28th Feb 2024


Tug-of-war on bioplastics in new EU packaging waste rules

  • In the EU, packaging generated a turnover of €355bn in 2018 (Photo: European Commission)
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The European Parliament on Wednesday (22 November) adopted its position on the much-debated new rules to reduce, reuse and recycle packaging to minimise packaging's environmental impact.

The proposal was adopted with 426 votes in favour, 125 against and 74 abstentions.

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However, the development of the new EU rules on packaging have been marked by strong interventions from industry and national interests.

"Another easy one," joked parliament president Roberta Metsola as MEPs started dissecting the packaging-waste proposal — right after a vote on pesticide rules.

One conflict emerged around bioplastics, which are materials that can be produced from biomass — predominantly crops — and are biodegradable or compostable.

Countries with a thriving bioplastics industry want them to be acknowledged as a solution, while those lacking specialised recycling facilities treat them as conventional plastics.

Some bioplastics are compostable — but usually only under specific circumstances and not in home composts or natural environments, where a lot of the waste still ends up.

Industry associations claim that bioplastics "minimi[se] the impact of littering", but academic research shows that popular bioplastics can still release microplastics and carry toxic compounds.

The European Commission still prefers to promote packaging reduction and recycling. In its proposal, unveiled in November 2022, recyclability requirements cover bioplastic packaging too, with limited exceptions. EU member states will be given reuse and recycling targets.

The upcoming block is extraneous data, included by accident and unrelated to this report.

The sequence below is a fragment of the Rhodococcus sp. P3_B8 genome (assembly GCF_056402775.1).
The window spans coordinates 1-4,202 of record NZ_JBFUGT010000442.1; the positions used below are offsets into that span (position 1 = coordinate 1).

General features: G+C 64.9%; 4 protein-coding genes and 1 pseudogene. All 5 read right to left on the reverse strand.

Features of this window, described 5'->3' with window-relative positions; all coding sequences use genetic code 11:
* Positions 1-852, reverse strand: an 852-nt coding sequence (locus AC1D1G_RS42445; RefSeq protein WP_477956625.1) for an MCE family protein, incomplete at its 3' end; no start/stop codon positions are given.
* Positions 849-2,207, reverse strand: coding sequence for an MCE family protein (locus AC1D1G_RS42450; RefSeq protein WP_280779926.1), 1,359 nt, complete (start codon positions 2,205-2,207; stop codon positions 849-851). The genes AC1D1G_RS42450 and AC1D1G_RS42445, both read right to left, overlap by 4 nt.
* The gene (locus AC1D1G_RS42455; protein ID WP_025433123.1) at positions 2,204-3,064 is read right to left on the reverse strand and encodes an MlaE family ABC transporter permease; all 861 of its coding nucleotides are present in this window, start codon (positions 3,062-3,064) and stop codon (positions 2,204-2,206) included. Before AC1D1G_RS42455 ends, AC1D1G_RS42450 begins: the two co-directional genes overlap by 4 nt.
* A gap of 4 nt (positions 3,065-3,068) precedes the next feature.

Italian bioplastics

The Italian parliament has criticised the proposal for disregarding packaging renewability and biodegradability. Being the European leader of the bioplastics sector, Italy is asking to retain its own rules in countries that are industrially composting bioplastics.

The Italian transposition of the 2019 Single-Use Plastic Directive exempted some disposable and compostable bioplastic items from the ban. The Italian bioplastics industry enjoys revenue of more than €1bn.

The Italian industry pressure to carve out more space for bioplastics extended to the European Parliament, where, out of six shadow rapporteurs, half were Italian.

Regardless of their political affiliation, the shadow rapporteurs, and other Italian MEPs who proposed amendments, demanded more favours for bioplastics.

"We claim technological neutrality in freely choosing the more sustainable packaging materials, that's why we are not satisfied with the Commission proposal", Massilimiliano Salini, a shadow rapporteur of the centre-right European People's Party (EPP) group told EUobserver. "These amendments have been shared with the agricultural and packaging sectors."

Rightwing Italian MEPs Pietro Fiocchi and Carlo Fidanza (from the European Conservatives & Reformists) wanted to demote the proposed regulation back to a directive, similar to the predecessor that some member states failed to transpose consistently. A large group of Italian hard-right Identity & Democracy lawmakers and, separately, two Austrians MEPs from the centre-right European People's Party (EPP) proposed that packaging with innovative features "is exempt from the recyclability requirements".

The opinions of the parliament's industrial committee and agricultural committee (AGRI) were also led by Italian MEPs. Salvatore De Meo (EPP), as rapporteur for AGRI, proposed that "​Agricultural biomass plays a fundamental role in the manufacturing of compostable packaging".